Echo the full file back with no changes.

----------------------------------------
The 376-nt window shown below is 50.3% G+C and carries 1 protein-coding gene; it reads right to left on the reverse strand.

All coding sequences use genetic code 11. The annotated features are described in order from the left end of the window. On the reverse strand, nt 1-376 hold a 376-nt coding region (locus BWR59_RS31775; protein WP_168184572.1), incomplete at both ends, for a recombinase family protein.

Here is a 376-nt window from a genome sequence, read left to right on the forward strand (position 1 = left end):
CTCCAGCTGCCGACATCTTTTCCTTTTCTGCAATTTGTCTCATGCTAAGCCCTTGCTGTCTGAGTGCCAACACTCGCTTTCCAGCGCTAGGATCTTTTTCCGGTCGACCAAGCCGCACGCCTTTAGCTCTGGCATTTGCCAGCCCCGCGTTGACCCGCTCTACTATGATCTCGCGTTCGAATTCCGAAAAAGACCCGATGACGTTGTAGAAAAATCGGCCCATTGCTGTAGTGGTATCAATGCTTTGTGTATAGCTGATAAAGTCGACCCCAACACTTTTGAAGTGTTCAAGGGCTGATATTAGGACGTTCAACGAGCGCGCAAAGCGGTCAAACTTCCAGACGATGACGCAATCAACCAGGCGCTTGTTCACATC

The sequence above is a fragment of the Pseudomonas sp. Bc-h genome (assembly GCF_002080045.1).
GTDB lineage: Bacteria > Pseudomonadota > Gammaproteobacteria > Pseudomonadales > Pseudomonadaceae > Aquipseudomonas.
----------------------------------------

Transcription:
The 376-nt window shown below is 50.3% G+C and carries 1 protein-coding gene; it reads right to left on the reverse strand.

All coding sequences use genetic code 11. The annotated features are described in order from the left end of the window. On the reverse strand, nt 1-376 hold a 376-nt coding region (locus BWR59_RS31775; protein WP_168184572.1), incomplete at both ends, for a recombinase family protein.

Here is a 376-nt window from a genome sequence, read left to right on the forward strand (position 1 = left end):
CTCCAGCTGCCGACATCTTTTCCTTTTCTGCAATTTGTCTCATGCTAAGCCCTTGCTGTCTGAGTGCCAACACTCGCTTTCCAGCGCTAGGATCTTTTTCCGGTCGACCAAGCCGCACGCCTTTAGCTCTGGCATTTGCCAGCCCCGCGTTGACCCGCTCTACTATGATCTCGCGTTCGAATTCCGAAAAAGACCCGATGACGTTGTAGAAAAATCGGCCCATTGCTGTAGTGGTATCAATGCTTTGTGTATAGCTGATAAAGTCGACCCCAACACTTTTGAAGTGTTCAAGGGCTGATATTAGGACGTTCAACGAGCGCGCAAAGCGGTCAAACTTCCAGACGATGACGCAATCAACCAGGCGCTTGTTCACATC

The sequence above is a fragment of the Pseudomonas sp. Bc-h genome (assembly GCF_002080045.1).
GTDB lineage: Bacteria > Pseudomonadota > Gammaproteobacteria > Pseudomonadales > Pseudomonadaceae > Aquipseudomonas.